In the few short decades of its existence, the Internet has become a staple of society and revolutionized how we do just about everything: the way we shop, the way we talk, the way we meet people, and the way we travel, just to name a few.
Most surprisingly, it’s changed the way scare others as well as ourselves. It didn’t take long for lovers of the paranormal to flock to online forms and chatrooms to share and explore stories of ghostly sighting, UFO pictures, and creatures that no one has supposedly seen before.
That’s how stories about the Black Eyed Kids started to circulate.
In 1998, Brian Bethel posted a firsthand encounter with two boys outside a movie theater in Texas. The oldest claimed to need money to buy tickets, but had forgotten their wallets. He asked Bethel if they could get a ride home. When a wave of unease and fear rose in Bethel’s throat, he refused. Both boys became visibly angry, scaring Bethel even more. The oldest demanded to be let in, swore they didn’t have a weapon, and promiseed not to hurt Bethel, but something in their voice told the driver a different story.
They didn’t need a weapon to hurt him. They had other methods.
Then Bethel saw their eyes: nothing but inky, depthless black. No whites, no irises, no pupils. Just black.
That’s when Bethel sped off and never looked back.
A few weeks later, a supposedly unrelated sighting popped in Oregon, but that was only one of many that would begin to flood the internet. The location, age and gender of the children varies, but some things always stay the same. The children come in twos, but only one does all the talking. They approach adults who are alone and request entrance either into their car or home, asking to use their phone, their bathroom, or to wait until their parents come to pick them up. They bring with them an unsettling air of dread and fear, chilling their victims to their bones, insuring they don’t sleep the rest of the night, or for days after the encounter.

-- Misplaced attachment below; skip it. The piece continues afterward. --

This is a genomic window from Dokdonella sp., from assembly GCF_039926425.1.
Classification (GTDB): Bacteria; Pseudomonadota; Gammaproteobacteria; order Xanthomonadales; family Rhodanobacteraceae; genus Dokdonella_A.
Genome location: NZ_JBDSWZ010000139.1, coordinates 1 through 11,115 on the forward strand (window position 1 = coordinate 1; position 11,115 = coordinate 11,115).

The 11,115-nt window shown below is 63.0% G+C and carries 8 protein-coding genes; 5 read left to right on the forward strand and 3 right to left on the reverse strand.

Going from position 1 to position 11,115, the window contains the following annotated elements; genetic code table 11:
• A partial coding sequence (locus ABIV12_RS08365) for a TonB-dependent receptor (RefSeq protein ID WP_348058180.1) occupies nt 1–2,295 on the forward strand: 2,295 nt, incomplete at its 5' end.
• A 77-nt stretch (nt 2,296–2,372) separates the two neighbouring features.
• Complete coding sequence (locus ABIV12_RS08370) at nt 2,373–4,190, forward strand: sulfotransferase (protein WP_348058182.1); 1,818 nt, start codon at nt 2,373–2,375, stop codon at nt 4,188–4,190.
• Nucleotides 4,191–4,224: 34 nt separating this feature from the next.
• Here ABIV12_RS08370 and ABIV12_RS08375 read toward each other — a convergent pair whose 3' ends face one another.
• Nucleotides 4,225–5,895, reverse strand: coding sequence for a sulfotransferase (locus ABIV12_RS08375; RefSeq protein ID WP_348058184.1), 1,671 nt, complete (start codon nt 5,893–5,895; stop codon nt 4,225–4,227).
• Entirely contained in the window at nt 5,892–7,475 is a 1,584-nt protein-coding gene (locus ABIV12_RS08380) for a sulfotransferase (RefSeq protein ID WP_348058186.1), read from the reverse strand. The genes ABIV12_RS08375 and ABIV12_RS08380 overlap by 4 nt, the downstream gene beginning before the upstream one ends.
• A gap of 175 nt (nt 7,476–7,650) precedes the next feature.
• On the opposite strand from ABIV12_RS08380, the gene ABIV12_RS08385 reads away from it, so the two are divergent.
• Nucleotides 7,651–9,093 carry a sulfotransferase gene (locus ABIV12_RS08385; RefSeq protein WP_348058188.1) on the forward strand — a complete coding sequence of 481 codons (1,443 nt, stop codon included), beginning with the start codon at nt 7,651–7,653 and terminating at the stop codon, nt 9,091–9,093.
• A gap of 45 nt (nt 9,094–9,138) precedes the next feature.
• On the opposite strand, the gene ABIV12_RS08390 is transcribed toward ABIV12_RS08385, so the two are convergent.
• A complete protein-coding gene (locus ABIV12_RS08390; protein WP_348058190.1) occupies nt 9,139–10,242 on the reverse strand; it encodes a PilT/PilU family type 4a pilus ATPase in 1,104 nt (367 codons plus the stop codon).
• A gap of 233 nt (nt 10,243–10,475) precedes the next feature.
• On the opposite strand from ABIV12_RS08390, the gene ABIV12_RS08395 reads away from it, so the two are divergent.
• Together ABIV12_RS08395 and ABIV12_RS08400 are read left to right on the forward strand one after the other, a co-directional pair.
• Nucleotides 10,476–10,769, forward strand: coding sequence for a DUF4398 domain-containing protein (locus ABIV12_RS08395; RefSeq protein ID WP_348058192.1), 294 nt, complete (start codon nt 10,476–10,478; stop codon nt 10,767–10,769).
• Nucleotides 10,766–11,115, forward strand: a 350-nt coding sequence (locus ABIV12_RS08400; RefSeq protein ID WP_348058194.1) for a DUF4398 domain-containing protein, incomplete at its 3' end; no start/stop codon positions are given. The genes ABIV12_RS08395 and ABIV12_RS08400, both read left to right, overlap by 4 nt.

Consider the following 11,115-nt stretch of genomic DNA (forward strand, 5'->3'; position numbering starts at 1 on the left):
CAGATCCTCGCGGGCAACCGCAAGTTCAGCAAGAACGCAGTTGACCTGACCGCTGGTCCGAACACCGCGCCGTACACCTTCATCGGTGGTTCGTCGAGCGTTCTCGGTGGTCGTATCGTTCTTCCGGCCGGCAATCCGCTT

Oh, and they seem to have a strong affinity for people who know of their existence. Sorry about that.
What they do once they gain entrance is unclear. Some reports claim that they make their hosts sick, others never hear from friends who supposedly let the children in ever again. Maybe different children have different agendas. I, for one, don’t care to open the door to find out.
So, as Halloween draws nearer, keep your wits about you after dark and be careful who you open your door for. You just might find two small pairs of soulless black eyes staring up at you.
Image from paranormalhorror.com